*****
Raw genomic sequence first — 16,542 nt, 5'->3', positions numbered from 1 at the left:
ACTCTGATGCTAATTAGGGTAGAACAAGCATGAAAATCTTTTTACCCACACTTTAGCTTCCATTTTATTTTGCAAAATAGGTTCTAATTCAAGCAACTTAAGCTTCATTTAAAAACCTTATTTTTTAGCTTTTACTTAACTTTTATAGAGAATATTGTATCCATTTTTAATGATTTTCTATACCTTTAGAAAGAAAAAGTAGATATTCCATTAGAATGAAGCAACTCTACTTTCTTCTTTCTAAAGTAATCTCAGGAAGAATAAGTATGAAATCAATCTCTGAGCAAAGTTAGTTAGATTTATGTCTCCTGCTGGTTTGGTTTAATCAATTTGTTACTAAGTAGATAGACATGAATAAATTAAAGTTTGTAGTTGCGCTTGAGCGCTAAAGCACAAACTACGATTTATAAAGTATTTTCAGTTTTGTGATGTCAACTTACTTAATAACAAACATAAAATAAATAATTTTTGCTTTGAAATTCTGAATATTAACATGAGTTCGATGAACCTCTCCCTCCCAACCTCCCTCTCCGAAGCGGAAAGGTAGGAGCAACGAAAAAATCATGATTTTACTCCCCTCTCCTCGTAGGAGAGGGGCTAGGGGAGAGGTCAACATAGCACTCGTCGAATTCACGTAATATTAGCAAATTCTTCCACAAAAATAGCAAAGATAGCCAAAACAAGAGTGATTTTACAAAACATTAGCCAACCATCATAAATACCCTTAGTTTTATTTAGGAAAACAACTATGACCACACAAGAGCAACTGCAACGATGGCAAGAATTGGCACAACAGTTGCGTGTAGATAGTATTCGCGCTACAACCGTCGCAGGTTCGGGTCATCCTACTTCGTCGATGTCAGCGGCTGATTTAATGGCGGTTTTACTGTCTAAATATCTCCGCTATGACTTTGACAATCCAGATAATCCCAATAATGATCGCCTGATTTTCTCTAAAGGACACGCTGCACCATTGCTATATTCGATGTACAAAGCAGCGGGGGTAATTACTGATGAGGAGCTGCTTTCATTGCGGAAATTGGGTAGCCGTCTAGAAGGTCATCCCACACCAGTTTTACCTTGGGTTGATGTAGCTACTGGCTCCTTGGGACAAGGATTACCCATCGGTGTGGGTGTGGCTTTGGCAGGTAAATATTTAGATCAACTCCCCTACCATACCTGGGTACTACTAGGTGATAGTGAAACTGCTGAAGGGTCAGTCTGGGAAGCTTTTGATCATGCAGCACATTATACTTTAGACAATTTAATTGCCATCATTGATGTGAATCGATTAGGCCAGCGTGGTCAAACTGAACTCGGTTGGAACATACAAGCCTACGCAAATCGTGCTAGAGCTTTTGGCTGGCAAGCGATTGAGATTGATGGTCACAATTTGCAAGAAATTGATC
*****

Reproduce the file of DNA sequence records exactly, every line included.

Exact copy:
Raw genomic sequence first — 16,542 nt, 5'->3', positions numbered from 1 at the left:
ACTCTGATGCTAATTAGGGTAGAACAAGCATGAAAATCTTTTTACCCACACTTTAGCTTCCATTTTATTTTGCAAAATAGGTTCTAATTCAAGCAACTTAAGCTTCATTTAAAAACCTTATTTTTTAGCTTTTACTTAACTTTTATAGAGAATATTGTATCCATTTTTAATGATTTTCTATACCTTTAGAAAGAAAAAGTAGATATTCCATTAGAATGAAGCAACTCTACTTTCTTCTTTCTAAAGTAATCTCAGGAAGAATAAGTATGAAATCAATCTCTGAGCAAAGTTAGTTAGATTTATGTCTCCTGCTGGTTTGGTTTAATCAATTTGTTACTAAGTAGATAGACATGAATAAATTAAAGTTTGTAGTTGCGCTTGAGCGCTAAAGCACAAACTACGATTTATAAAGTATTTTCAGTTTTGTGATGTCAACTTACTTAATAACAAACATAAAATAAATAATTTTTGCTTTGAAATTCTGAATATTAACATGAGTTCGATGAACCTCTCCCTCCCAACCTCCCTCTCCGAAGCGGAAAGGTAGGAGCAACGAAAAAATCATGATTTTACTCCCCTCTCCTCGTAGGAGAGGGGCTAGGGGAGAGGTCAACATAGCACTCGTCGAATTCACGTAATATTAGCAAATTCTTCCACAAAAATAGCAAAGATAGCCAAAACAAGAGTGATTTTACAAAACATTAGCCAACCATCATAAATACCCTTAGTTTTATTTAGGAAAACAACTATGACCACACAAGAGCAACTGCAACGATGGCAAGAATTGGCACAACAGTTGCGTGTAGATAGTATTCGCGCTACAACCGTCGCAGGTTCGGGTCATCCTACTTCGTCGATGTCAGCGGCTGATTTAATGGCGGTTTTACTGTCTAAATATCTCCGCTATGACTTTGACAATCCAGATAATCCCAATAATGATCGCCTGATTTTCTCTAAAGGACACGCTGCACCATTGCTATATTCGATGTACAAAGCAGCGGGGGTAATTACTGATGAGGAGCTGCTTTCATTGCGGAAATTGGGTAGCCGTCTAGAAGGTCATCCCACACCAGTTTTACCTTGGGTTGATGTAGCTACTGGCTCCTTGGGACAAGGATTACCCATCGGTGTGGGTGTGGCTTTGGCAGGTAAATATTTAGATCAACTCCCCTACCATACCTGGGTACTACTAGGTGATAGTGAAACTGCTGAAGGGTCAGTCTGGGAAGCTTTTGATCATGCAGCACATTATACTTTAGACAATTTAATTGCCATCATTGATGTGAATCGATTAGGCCAGCGTGGTCAAACTGAACTCGGTTGGAACATACAAGCCTACGCAAATCGTGCTAGAGCTTTTGGCTGGCAAGCGATTGAGATTGATGGTCACAATTTGCAAGAAATTGATC